You touched on it, but how did you find a balance between the science side and the character-based, relationship-driven parts of the movie?

This is really important to me and important to us because in so many [stories] when there’s a scientist, you really don’t learn anything about the science. I don’t know anything more about the science when I leave the film than when I came into it and we did have the goal of at least bringing some big concepts, bringing everybody down the road a little further with some big concepts that Stephen proposed and struggled with and that Stephen is famous for putting that out in the world and I do think that you find that people feel that part. We tried to do the science in such a way that it wasn’t superficial. What we do present is drilled down enough that you do get a little bit more of an understanding of it and you can get a sense, even from a layman’s point of view, of, “Wow, I can see why that might have been a game changer, that idea that Stephen had.” We had a theoretical physicist who’s head of [the department at] Imperial College here in London and he was a consultant and he would always be checking all the formulas on the board, [he] wrote numbers on the board, was checking all the science that we were saying, so from a scientist’s point of view, you might say, “I wish there were more of it,” but you couldn’t really say what’s in there is wrong. What’s in there is there in a way [that] it takes [the audience] from, I don’t know, junior high through high school.

Eddie Redmayne and Felicity Jones just got nominated for Screen Actors Guild Awards, and are certainly getting also Golden Globe buzz and Oscar buzz, too. What made them the perfect actors to play Stephen and Jane?

Eddie and Felicity were always on the short list and I think it’s because they sort of checked all the boxes we needed in terms of being the right age, being British, having amazing acting talent, but you know, none of us had ever seen them do this level, in a way. We were always looking for something great, but frankly I think they took it to a new level. I think they were, I almost think you could say, spectacular. They have so much chemistry, which they brought to the roles. They have a very deep respect for each other. They had studied under some of the same people in London. Michael Grandage is a theater director that they had both worked with and they had similar styles and because they had respect for each other, they were able to really build chemistry and they had chemistry on screen, which I think is something that is harder to cast. It’s one thing to cast individuals, but it’s hard to cast the chemistry and they really brought that. And I think they’re at the exact right time in their careers for something like this because it was just so challenging, but they had enough experience and enough acting chops and just enough chutzpah and guts to say, “I think I can do this.” And on top of that, and all this is incredibly truthful, they brought so much passion and a fierce dedication, I would say, to both of their roles and that just makes all the difference. Nobody was ever going, “Oh, it’s just a job,” or, “I can’t wait ‘til this is over,” or, “When we finish this scene, I get to go home.” It was just constantly 150%.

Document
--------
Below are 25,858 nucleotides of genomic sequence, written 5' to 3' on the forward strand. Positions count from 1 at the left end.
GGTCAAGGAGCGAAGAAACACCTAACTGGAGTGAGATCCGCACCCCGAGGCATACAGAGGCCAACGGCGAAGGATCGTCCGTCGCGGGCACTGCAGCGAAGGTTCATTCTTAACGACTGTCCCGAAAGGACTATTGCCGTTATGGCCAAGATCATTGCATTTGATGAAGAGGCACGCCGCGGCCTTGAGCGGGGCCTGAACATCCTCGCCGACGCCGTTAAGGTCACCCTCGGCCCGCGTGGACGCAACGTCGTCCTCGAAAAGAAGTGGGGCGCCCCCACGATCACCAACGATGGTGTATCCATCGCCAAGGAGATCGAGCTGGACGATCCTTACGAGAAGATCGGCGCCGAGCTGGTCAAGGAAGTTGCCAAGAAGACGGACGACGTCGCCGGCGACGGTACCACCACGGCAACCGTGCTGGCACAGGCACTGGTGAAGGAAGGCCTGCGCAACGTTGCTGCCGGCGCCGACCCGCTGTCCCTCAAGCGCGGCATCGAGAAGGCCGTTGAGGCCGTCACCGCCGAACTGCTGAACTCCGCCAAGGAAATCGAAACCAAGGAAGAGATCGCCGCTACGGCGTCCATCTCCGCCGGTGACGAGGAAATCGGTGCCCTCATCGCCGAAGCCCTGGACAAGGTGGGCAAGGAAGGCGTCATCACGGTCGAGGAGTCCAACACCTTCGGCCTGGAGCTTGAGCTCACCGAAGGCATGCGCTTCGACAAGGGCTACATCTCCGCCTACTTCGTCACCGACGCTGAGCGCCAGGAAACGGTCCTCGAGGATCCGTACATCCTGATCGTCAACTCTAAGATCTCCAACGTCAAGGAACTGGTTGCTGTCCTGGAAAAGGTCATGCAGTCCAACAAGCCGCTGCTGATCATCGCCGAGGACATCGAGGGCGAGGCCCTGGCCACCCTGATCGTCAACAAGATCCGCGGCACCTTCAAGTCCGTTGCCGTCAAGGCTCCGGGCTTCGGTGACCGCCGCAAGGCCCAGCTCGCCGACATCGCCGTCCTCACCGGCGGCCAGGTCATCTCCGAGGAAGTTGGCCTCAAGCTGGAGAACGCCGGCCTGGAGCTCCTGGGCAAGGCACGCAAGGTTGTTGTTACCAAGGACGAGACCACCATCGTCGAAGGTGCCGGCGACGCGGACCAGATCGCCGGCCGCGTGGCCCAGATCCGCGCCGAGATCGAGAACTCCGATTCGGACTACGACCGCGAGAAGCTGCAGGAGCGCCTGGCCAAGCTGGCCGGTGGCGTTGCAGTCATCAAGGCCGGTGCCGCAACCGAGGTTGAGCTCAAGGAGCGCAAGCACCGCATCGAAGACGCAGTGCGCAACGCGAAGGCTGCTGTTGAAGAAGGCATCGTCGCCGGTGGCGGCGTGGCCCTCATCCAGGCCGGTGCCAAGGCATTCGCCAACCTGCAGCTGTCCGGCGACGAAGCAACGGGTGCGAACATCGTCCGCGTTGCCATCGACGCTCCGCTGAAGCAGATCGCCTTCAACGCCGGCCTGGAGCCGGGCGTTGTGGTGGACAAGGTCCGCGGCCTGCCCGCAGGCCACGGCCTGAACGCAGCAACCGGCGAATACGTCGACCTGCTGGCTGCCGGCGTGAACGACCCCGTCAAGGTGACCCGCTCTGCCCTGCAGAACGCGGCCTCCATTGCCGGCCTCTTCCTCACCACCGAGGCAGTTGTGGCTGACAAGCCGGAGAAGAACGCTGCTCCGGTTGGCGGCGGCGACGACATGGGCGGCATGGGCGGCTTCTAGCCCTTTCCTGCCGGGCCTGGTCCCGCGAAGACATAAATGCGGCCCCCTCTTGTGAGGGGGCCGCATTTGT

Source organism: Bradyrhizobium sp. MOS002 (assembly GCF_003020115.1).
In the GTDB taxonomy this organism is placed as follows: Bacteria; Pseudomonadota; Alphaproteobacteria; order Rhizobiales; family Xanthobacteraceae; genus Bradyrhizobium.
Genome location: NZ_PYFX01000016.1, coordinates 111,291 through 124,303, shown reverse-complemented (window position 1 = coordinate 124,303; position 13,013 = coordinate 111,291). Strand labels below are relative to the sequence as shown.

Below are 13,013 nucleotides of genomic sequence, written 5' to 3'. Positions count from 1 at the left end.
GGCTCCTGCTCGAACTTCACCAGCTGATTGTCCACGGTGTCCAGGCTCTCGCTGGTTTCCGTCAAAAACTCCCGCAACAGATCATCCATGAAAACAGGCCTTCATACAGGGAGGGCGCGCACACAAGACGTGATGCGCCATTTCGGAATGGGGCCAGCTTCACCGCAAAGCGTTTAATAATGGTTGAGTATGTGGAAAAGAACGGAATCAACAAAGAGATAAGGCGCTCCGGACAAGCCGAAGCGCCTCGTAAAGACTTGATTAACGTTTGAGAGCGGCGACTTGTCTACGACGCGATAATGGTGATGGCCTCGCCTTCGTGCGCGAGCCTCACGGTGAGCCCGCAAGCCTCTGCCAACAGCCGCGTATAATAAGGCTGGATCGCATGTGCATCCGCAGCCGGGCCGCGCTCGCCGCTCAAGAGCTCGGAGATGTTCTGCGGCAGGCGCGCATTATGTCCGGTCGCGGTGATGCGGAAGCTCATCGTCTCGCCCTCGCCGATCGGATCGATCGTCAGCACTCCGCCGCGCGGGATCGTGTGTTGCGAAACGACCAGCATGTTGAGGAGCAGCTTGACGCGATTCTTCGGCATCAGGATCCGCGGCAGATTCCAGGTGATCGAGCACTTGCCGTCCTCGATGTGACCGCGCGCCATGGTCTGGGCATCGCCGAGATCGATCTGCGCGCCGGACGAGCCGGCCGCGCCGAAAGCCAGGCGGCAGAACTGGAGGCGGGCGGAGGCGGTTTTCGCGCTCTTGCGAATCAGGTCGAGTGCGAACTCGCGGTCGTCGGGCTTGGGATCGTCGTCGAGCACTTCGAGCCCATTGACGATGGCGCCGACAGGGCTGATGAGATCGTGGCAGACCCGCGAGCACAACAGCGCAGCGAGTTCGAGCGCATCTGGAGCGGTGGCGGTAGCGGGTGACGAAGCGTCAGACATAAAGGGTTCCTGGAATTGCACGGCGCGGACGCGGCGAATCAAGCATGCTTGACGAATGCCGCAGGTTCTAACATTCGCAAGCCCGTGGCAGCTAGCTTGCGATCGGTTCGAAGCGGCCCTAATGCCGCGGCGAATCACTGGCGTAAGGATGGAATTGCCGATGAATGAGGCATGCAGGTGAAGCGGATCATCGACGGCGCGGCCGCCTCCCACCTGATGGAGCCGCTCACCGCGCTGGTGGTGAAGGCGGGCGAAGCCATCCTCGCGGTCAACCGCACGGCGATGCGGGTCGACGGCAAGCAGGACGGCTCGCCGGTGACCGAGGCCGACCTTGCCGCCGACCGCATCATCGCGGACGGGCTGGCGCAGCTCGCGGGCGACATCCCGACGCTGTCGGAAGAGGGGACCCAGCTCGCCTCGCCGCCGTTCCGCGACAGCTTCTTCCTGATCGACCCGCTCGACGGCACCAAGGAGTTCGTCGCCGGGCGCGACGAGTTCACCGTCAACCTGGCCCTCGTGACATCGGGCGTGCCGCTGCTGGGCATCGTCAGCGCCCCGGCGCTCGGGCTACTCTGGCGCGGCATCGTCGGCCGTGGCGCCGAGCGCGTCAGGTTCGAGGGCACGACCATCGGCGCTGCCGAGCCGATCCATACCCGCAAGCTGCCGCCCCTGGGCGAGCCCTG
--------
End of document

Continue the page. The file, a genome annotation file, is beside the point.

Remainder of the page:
How much responsibility do you feel there is in telling the story of real people who are still living? This isn’t a documentary, it’s more of a biopic, so what line do you have to tread to show what is true and what works dramatically and on film?